"Dark Side of The Yule" is the new Christmas album from Classical Blast. But you may have encountered them before. In 2014, they released a Christmas single featuring two of their holiday finest that they'd been doing for at least a year--their mashup of "Greensleeves" and "Nights In White Satin" and "Come Rest Ye Merry Gentlemen" (which I'm not sure what it's supposed to be but, to me, it sounds like "Hit The Road Jack"). You can grab that digital single here.
For "Dark Side of the Yule", we get some fresh outside-the-box creation. The "Sugarplum Fairy" meets Metallica, Pink Floyd crashes "Coventry Carol" and, yes, you can finally play a version of Leonard Cohen's "Hallelujah" that is a Christmas song, merged as it is with "Amazing Grace". You've got to be intrigued to hear what they did with "Fairytale of New York". And, me, I'm excited to hear "Pray For Me"--a Classical Blast original that features Chicago Bluesman Wayne Baker Brooks. Oh, yeah, they've got a bunch of guests on the album. Head over to Facebook and they'll introduce you.
There's no specific release date listed for "Dark Side of The Yule" listed. Mid-October appears to be the target (so, on our List, we'll drop them in with the October 14 releases). You can pre-order through the Classical Blast web site. They'll even include a prism light-catcher ornament...because they're just those kinda guys.
By the way. As a Mets fan, I wasn't going to mention it, but Classical Blast does a kick-ass version of Steve Goodman's "Go Cubs Go".
Coventry Carol/ Great Gig in the Sky
Imagine, featuring Phillip-Michael Scales
Fairytale, featuring Cathy Richardson & Dave Kelly
Deck the Halls/ River, featuring Graham Czach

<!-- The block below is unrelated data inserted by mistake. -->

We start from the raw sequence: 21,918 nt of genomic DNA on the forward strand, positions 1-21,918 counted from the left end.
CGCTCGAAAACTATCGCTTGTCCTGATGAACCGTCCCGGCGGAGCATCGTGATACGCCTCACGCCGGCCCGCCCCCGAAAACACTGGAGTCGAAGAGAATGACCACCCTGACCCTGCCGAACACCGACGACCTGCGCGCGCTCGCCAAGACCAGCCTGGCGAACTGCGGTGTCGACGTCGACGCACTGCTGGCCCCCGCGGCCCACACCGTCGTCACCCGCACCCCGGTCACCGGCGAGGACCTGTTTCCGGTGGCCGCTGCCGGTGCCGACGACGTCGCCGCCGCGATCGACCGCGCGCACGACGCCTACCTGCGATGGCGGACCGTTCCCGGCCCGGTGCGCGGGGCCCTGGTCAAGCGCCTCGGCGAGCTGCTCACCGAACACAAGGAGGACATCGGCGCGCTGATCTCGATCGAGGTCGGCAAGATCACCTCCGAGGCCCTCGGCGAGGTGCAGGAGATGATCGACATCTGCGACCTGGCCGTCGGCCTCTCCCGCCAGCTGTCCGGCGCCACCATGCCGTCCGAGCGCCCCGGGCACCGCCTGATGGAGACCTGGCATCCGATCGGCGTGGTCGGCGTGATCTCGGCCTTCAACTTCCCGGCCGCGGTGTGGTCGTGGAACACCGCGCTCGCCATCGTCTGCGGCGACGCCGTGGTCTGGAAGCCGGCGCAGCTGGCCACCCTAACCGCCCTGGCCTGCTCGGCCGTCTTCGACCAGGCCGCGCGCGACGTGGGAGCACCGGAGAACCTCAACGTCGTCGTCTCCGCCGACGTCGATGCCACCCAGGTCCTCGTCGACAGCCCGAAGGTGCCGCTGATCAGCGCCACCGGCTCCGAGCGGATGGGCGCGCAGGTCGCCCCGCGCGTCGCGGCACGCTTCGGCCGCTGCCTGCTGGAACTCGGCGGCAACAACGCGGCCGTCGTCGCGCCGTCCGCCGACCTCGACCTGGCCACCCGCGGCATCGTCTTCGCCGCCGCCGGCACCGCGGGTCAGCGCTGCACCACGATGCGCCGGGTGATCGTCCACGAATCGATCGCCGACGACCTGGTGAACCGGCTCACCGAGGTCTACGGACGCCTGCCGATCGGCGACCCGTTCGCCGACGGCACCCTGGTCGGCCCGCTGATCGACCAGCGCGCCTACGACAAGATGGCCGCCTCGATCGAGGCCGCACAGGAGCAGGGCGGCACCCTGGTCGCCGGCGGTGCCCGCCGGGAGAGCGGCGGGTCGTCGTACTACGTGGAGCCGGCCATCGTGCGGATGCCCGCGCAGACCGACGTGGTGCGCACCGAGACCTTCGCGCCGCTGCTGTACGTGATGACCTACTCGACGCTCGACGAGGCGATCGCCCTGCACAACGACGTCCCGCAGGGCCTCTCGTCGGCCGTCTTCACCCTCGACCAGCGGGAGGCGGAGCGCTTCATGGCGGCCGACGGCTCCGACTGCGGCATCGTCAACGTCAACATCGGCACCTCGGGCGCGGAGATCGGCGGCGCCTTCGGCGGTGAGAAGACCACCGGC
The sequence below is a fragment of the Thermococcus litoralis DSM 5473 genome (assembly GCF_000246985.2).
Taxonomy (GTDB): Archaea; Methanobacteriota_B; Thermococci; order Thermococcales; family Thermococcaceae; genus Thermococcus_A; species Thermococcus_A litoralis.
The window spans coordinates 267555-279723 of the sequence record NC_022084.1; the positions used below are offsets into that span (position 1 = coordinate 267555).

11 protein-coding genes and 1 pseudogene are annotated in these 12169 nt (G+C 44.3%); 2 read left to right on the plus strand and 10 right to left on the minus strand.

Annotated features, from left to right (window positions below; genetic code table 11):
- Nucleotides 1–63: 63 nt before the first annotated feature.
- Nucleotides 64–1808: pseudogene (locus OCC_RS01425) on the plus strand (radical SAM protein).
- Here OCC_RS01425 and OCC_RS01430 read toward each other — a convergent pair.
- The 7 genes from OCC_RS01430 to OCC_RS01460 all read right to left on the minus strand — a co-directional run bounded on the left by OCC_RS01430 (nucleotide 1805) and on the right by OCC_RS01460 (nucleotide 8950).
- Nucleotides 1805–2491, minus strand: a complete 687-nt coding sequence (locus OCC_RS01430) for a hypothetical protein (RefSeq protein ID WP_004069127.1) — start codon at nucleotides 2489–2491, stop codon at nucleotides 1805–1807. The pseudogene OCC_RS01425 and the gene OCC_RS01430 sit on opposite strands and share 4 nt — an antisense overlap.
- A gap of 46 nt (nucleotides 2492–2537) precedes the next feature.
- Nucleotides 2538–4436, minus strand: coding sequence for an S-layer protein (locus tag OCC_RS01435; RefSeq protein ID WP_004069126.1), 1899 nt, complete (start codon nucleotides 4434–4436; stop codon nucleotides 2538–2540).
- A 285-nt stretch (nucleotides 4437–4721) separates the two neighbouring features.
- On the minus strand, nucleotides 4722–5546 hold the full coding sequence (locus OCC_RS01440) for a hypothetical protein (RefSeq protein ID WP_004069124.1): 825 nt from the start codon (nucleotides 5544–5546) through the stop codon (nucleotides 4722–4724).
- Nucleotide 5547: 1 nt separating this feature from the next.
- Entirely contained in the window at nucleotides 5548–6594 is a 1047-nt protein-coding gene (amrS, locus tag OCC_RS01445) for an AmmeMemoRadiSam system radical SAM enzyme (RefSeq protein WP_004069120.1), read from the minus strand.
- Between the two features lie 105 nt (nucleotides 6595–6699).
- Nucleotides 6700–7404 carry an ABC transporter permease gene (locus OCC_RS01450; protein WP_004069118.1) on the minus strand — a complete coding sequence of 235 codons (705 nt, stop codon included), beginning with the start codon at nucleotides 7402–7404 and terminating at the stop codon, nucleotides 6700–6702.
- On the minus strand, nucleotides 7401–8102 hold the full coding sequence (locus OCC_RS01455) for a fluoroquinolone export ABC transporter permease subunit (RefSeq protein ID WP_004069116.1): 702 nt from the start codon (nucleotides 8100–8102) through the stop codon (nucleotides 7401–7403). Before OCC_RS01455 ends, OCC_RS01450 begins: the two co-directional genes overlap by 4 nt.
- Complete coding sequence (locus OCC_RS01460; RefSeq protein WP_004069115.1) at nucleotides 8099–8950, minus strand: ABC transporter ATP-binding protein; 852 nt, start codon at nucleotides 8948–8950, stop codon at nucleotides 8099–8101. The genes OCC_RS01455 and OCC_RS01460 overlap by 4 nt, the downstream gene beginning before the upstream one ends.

Twinkle, featuring Stephanie Tonnemacher (original)
God Rest Ye Merry Gentlemen
Pray for Me, featuring Wayne Baker Brooks (original)
Silent Night/ Sound of Silence, featuring Chris Connelly
Dance of the Sugarplum Fairy/ Enter Sandman
Carol of the Bells/ Game of Thrones
Amazing Grace/ Hallelujah
Aino Venna is the performance name of Finnish singer/songwriter Aino Ahokas (Venna is her mother's maiden name). The first thing Aino Venna called to my mind was Edith Piaf and it turns out I wasn't wrong. Her music is heavily influenced by artists like Piaf and Marlene Dietrich, as well as Elvis and Billy Holiday and the Finnish singer Juice Leskinen--all set in a more modern Indie Folk and Pop framework. There's also an ambient quality to the music of Aino Venna. She recalls that, when she heard Piaf singing for the first time, she didn't understand the words, but felt as though "she was singing as though it was the last moment in life." When the whole sound comes together, she admits the final product is distinctly Finnish--simple, minimalistic, and melancholy.
In 2012, Aino Venna scored a huge hit in Europe with "Suzette", a simple song about a bad girl who tells the boy she's with that he should leave her. In spite of the simple and, OK, melancholy story line, "Suzette" has a certain irresistible Pop-ness to it and it was Radio Helsinki's "Song of the Summer" (though I'm not sure how long a Finnish summer lasts). Ever since, Aino Venna has been one of those artists whose fame expands exponentially by word of mouth.
Aino Venna's Christmas album, "Aino Vennan Joulu", is set for release on November 18. It will be available in both CD and Vinyl formats and about a third of the tracks were written by Venna. How long until it shows up on Amazon MP3, who knows? But it is most definitely different and something I'll be interested in hearing more of. If you can read Finnish or are patient with on-line translations, you'll find Aino Venna's official web site here and their Facebook page here.
Come to think of it, why wait? Don't know that it'll be on the album, but this Christmas single--"Joulumaa"--reached our shores last December. Proceeds went to Amnesty International.